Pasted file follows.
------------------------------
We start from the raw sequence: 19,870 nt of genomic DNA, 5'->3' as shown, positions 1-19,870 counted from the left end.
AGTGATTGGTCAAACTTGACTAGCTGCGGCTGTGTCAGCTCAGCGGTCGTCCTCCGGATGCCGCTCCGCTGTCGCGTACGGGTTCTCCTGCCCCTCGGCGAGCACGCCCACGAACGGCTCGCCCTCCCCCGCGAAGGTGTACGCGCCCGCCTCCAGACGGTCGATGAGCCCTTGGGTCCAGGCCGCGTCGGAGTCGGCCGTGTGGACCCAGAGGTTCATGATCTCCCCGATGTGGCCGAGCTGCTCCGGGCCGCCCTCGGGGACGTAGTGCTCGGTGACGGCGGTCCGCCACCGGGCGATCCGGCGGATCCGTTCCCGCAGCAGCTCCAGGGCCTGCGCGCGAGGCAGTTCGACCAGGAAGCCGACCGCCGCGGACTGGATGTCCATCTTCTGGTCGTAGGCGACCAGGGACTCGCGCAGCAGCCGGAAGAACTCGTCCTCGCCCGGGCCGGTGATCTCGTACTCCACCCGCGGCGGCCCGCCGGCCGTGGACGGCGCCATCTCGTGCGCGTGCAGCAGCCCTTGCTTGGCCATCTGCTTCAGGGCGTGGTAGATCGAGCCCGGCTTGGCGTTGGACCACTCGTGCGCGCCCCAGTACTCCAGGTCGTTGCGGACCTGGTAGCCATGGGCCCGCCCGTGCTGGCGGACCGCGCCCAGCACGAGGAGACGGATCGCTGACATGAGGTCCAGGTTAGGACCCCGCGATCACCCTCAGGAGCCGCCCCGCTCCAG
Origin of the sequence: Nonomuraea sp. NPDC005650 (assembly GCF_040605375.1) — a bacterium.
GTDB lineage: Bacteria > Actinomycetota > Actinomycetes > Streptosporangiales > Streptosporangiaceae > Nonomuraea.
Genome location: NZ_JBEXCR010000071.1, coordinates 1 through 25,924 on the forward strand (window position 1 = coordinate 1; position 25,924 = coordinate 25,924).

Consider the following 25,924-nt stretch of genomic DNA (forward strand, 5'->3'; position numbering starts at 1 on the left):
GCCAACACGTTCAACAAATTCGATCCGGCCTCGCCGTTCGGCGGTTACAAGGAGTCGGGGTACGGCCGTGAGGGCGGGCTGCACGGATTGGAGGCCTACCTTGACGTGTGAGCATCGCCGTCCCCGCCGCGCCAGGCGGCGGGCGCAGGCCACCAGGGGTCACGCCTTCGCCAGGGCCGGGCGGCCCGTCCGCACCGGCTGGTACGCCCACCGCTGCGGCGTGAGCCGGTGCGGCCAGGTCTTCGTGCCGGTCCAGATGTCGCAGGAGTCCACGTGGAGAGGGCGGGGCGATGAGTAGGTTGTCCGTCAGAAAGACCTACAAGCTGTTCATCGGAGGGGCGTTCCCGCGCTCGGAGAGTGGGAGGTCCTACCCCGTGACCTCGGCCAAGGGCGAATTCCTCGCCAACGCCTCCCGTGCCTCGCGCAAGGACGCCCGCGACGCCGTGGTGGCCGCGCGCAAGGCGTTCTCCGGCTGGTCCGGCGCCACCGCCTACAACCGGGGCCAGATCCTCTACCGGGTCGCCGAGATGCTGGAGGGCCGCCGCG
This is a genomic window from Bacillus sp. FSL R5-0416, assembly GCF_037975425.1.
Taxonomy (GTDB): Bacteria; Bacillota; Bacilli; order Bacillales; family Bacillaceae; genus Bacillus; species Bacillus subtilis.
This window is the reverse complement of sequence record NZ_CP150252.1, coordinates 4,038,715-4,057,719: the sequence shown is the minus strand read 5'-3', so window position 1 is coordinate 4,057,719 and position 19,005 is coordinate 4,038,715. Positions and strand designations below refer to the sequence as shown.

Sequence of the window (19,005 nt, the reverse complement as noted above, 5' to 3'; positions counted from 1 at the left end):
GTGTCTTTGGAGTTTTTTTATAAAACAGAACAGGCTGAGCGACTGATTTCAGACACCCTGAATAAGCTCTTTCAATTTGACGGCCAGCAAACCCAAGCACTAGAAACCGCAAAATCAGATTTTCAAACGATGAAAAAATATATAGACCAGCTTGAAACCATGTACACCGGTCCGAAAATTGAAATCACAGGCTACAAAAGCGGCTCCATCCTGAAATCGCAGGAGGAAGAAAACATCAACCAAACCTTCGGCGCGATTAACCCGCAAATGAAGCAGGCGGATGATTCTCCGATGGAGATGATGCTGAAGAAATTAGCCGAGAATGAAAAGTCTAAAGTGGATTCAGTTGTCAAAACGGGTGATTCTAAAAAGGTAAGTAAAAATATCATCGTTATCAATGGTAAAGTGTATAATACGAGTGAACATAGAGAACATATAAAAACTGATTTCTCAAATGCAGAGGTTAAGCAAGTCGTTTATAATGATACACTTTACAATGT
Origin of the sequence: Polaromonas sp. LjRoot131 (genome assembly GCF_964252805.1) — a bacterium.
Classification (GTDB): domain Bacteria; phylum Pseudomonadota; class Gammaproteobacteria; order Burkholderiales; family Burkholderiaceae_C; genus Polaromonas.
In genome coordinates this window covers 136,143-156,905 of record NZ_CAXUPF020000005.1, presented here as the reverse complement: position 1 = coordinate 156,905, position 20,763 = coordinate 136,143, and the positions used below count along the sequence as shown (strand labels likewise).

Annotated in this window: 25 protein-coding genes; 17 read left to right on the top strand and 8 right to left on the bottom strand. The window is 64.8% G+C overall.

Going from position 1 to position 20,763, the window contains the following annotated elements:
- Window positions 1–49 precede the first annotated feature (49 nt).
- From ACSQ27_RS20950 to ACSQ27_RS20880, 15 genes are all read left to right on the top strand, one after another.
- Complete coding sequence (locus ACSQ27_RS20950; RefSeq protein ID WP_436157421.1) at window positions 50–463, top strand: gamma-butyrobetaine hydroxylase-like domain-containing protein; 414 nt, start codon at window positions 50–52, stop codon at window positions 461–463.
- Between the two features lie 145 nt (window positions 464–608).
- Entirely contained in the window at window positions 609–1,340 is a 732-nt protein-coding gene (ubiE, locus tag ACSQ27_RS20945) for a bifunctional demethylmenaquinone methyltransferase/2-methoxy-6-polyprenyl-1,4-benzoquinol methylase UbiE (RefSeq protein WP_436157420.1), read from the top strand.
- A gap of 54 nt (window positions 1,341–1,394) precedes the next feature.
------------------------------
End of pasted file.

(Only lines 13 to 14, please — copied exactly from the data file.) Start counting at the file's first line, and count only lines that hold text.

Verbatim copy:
Origin of the sequence: Polaromonas sp. LjRoot131 (genome assembly GCF_964252805.1) — a bacterium.
Classification (GTDB): domain Bacteria; phylum Pseudomonadota; class Gammaproteobacteria; order Burkholderiales; family Burkholderiaceae_C; genus Polaromonas.